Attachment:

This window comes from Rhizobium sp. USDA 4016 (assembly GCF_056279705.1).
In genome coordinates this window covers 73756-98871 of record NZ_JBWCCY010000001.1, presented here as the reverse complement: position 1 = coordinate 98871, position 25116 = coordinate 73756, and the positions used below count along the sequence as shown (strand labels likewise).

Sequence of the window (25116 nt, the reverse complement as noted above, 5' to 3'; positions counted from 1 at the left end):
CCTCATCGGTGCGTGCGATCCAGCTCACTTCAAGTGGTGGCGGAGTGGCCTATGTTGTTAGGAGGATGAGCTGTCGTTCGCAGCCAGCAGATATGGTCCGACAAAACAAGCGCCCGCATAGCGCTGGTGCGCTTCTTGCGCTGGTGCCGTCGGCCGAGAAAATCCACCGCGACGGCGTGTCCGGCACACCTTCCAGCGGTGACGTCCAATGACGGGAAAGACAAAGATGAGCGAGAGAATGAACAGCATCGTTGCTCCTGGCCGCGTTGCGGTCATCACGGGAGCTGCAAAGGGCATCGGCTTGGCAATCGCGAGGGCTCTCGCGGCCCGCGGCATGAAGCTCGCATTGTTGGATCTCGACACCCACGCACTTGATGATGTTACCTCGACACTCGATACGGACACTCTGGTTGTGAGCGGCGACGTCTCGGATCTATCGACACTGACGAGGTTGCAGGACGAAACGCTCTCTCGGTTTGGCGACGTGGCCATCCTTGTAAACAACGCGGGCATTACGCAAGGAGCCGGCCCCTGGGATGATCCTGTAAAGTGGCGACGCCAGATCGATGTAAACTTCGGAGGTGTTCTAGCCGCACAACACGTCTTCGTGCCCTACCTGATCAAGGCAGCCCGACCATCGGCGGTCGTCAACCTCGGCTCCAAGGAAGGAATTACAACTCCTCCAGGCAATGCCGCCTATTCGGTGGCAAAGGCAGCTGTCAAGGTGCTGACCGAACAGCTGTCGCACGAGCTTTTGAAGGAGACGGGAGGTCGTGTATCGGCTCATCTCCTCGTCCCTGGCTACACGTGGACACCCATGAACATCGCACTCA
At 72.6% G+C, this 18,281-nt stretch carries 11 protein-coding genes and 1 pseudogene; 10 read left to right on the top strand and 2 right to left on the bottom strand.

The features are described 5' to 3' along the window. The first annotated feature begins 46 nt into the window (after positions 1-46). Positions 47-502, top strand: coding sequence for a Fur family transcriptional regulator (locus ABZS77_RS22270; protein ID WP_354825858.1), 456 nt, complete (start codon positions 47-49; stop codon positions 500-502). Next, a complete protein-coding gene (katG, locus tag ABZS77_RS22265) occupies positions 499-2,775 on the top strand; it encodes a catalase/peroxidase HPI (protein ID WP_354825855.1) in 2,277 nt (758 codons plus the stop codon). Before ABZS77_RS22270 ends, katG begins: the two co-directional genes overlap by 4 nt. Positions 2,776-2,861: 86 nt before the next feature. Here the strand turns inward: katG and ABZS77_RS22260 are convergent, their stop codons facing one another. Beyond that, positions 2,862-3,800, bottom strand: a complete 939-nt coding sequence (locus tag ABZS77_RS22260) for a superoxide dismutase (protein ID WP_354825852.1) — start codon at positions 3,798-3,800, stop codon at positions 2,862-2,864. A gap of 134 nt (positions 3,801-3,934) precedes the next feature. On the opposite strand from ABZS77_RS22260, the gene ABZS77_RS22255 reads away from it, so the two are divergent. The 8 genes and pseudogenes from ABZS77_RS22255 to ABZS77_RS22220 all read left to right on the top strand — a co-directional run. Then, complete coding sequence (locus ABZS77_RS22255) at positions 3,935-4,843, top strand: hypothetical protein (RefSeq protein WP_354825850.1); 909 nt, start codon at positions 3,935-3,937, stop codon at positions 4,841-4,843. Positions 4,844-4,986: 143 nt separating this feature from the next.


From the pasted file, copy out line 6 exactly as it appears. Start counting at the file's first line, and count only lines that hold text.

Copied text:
The features are described 5' to 3' along the window. The first annotated feature begins 46 nt into the window (after positions 1-46). Positions 47-502, top strand: coding sequence for a Fur family transcriptional regulator (locus ABZS77_RS22270; protein ID WP_354825858.1), 456 nt, complete (start codon positions 47-49; stop codon positions 500-502). Next, a complete protein-coding gene (katG, locus tag ABZS77_RS22265) occupies positions 499-2,775 on the top strand; it encodes a catalase/peroxidase HPI (protein ID WP_354825855.1) in 2,277 nt (758 codons plus the stop codon). Before ABZS77_RS22270 ends, katG begins: the two co-directional genes overlap by 4 nt. Positions 2,776-2,861: 86 nt before the next feature. Here the strand turns inward: katG and ABZS77_RS22260 are convergent, their stop codons facing one another. Beyond that, positions 2,862-3,800, bottom strand: a complete 939-nt coding sequence (locus tag ABZS77_RS22260) for a superoxide dismutase (protein ID WP_354825852.1) — start codon at positions 3,798-3,800, stop codon at positions 2,862-2,864. A gap of 134 nt (positions 3,801-3,934) precedes the next feature. On the opposite strand from ABZS77_RS22260, the gene ABZS77_RS22255 reads away from it, so the two are divergent. The 8 genes and pseudogenes from ABZS77_RS22255 to ABZS77_RS22220 all read left to right on the top strand — a co-directional run. Then, complete coding sequence (locus ABZS77_RS22255) at positions 3,935-4,843, top strand: hypothetical protein (RefSeq protein WP_354825850.1); 909 nt, start codon at positions 3,935-3,937, stop codon at positions 4,841-4,843. Positions 4,844-4,986: 143 nt separating this feature from the next.